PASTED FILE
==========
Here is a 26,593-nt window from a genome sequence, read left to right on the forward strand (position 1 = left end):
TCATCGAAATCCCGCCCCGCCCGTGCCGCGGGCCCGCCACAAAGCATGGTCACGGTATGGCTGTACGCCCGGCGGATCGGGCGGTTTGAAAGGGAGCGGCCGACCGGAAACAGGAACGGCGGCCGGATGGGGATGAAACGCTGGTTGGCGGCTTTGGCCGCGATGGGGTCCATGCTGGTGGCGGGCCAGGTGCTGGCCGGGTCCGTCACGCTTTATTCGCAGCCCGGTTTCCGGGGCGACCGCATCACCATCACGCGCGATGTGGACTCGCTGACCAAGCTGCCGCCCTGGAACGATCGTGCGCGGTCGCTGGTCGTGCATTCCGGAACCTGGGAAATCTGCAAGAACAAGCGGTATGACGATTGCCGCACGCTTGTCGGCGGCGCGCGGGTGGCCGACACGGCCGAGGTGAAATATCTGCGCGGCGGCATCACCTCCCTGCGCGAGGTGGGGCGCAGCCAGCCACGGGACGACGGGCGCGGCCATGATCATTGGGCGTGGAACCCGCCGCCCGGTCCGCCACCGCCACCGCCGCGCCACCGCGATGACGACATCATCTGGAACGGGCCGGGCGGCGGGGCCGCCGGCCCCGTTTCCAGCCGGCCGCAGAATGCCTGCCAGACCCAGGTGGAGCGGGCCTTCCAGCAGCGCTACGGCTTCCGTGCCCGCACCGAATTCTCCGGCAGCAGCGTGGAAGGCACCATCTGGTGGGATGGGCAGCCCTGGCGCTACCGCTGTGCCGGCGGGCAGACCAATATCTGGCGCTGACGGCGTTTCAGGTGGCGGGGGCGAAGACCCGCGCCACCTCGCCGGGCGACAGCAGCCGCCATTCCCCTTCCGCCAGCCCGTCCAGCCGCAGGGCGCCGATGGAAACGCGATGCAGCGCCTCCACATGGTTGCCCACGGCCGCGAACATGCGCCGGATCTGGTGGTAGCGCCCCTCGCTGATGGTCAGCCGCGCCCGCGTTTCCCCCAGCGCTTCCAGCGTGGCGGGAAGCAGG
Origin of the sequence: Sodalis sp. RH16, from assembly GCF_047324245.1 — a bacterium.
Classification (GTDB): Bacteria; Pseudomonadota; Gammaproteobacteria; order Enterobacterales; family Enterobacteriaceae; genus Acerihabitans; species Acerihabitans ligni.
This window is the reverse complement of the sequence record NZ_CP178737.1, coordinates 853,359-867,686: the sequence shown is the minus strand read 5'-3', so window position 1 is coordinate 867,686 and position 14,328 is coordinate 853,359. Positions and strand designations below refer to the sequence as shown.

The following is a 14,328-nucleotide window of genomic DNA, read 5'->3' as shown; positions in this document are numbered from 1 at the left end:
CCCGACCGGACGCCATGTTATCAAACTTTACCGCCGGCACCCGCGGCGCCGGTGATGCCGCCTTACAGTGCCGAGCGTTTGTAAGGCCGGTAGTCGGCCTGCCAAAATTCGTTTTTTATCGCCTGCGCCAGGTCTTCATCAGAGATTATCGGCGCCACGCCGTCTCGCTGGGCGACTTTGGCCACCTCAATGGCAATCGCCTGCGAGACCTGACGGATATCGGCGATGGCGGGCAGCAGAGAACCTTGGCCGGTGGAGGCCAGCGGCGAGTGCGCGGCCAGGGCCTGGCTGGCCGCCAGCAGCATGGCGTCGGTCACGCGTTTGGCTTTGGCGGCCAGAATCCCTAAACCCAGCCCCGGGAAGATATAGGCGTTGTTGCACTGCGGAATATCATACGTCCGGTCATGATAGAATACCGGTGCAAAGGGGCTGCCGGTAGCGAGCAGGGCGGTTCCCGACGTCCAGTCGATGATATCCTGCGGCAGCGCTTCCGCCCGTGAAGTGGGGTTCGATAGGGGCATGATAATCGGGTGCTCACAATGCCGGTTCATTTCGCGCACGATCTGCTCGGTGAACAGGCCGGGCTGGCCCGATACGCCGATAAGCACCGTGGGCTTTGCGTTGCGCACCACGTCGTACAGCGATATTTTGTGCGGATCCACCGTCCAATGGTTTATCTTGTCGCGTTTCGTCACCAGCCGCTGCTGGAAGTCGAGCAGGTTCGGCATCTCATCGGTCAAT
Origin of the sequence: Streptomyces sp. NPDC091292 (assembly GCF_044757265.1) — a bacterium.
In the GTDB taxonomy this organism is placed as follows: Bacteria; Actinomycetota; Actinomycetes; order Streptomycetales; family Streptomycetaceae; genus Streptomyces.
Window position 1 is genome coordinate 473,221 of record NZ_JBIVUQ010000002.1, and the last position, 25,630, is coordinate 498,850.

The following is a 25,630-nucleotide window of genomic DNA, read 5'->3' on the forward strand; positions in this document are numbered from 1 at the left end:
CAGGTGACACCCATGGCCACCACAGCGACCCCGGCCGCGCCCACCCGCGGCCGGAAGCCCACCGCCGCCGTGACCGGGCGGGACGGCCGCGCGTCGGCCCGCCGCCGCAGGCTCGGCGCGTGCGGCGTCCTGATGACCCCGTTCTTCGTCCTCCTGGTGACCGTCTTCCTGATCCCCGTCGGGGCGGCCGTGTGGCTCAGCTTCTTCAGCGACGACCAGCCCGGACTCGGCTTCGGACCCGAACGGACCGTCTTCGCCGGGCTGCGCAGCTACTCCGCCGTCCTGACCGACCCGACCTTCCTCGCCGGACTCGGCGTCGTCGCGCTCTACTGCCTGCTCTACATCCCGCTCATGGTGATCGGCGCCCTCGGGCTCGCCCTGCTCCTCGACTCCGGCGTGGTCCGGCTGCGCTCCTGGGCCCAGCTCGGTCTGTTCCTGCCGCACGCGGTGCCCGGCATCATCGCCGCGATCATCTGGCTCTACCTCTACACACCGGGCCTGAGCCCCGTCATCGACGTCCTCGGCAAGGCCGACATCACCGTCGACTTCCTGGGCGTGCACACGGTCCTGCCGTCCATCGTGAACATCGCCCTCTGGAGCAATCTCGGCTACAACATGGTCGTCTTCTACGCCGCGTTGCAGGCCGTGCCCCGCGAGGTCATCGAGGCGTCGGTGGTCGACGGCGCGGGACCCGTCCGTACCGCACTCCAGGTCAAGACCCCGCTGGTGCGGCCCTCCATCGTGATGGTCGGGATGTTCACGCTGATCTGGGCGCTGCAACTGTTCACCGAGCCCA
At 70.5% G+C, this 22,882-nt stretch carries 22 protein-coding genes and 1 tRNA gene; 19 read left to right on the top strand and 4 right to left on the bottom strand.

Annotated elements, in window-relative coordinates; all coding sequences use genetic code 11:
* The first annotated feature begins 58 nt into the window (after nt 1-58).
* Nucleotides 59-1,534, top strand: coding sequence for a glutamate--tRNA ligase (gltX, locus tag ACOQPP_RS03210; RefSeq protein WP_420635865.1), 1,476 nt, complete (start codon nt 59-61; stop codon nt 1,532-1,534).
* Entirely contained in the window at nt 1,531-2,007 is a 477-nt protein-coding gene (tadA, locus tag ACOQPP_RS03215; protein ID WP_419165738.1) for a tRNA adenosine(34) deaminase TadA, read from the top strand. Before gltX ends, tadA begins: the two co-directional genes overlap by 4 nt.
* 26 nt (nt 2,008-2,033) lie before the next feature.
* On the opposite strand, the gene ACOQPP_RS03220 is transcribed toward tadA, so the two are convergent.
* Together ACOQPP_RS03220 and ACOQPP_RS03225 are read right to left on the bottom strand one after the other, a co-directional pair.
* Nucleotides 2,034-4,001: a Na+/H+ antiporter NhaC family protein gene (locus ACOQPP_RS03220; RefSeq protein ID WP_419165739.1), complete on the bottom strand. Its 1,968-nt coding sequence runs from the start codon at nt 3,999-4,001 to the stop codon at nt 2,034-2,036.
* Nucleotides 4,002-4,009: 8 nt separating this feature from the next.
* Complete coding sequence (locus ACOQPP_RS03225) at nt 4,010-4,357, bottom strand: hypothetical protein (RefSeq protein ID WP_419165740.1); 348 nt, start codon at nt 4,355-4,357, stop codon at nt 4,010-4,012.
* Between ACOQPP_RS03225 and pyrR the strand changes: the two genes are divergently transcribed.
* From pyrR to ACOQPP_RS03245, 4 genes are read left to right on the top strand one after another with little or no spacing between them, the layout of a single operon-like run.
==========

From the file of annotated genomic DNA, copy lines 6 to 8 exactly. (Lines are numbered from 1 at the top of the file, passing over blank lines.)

The following is a 14,328-nucleotide window of genomic DNA, read 5'->3' as shown; positions in this document are numbered from 1 at the left end:
CCCGACCGGACGCCATGTTATCAAACTTTACCGCCGGCACCCGCGGCGCCGGTGATGCCGCCTTACAGTGCCGAGCGTTTGTAAGGCCGGTAGTCGGCCTGCCAAAATTCGTTTTTTATCGCCTGCGCCAGGTCTTCATCAGAGATTATCGGCGCCACGCCGTCTCGCTGGGCGACTTTGGCCACCTCAATGGCAATCGCCTGCGAGACCTGACGGATATCGGCGATGGCGGGCAGCAGAGAACCTTGGCCGGTGGAGGCCAGCGGCGAGTGCGCGGCCAGGGCCTGGCTGGCCGCCAGCAGCATGGCGTCGGTCACGCGTTTGGCTTTGGCGGCCAGAATCCCTAAACCCAGCCCCGGGAAGATATAGGCGTTGTTGCACTGCGGAATATCATACGTCCGGTCATGATAGAATACCGGTGCAAAGGGGCTGCCGGTAGCGAGCAGGGCGGTTCCCGACGTCCAGTCGATGATATCCTGCGGCAGCGCTTCCGCCCGTGAAGTGGGGTTCGATAGGGGCATGATAATCGGGTGCTCACAATGCCGGTTCATTTCGCGCACGATCTGCTCGGTGAACAGGCCGGGCTGGCCCGATACGCCGATAAGCACCGTGGGCTTTGCGTTGCGCACCACGTCGTACAGCGATATTTTGTGCGGATCCACCGTCCAATGGTTTATCTTGTCGCGTTTCGTCACCAGCCGCTGCTGGAAGTCGAGCAGGTTCGGCATCTCATCGGTCAAT
Origin of the sequence: Streptomyces sp. NPDC091292 (assembly GCF_044757265.1) — a bacterium.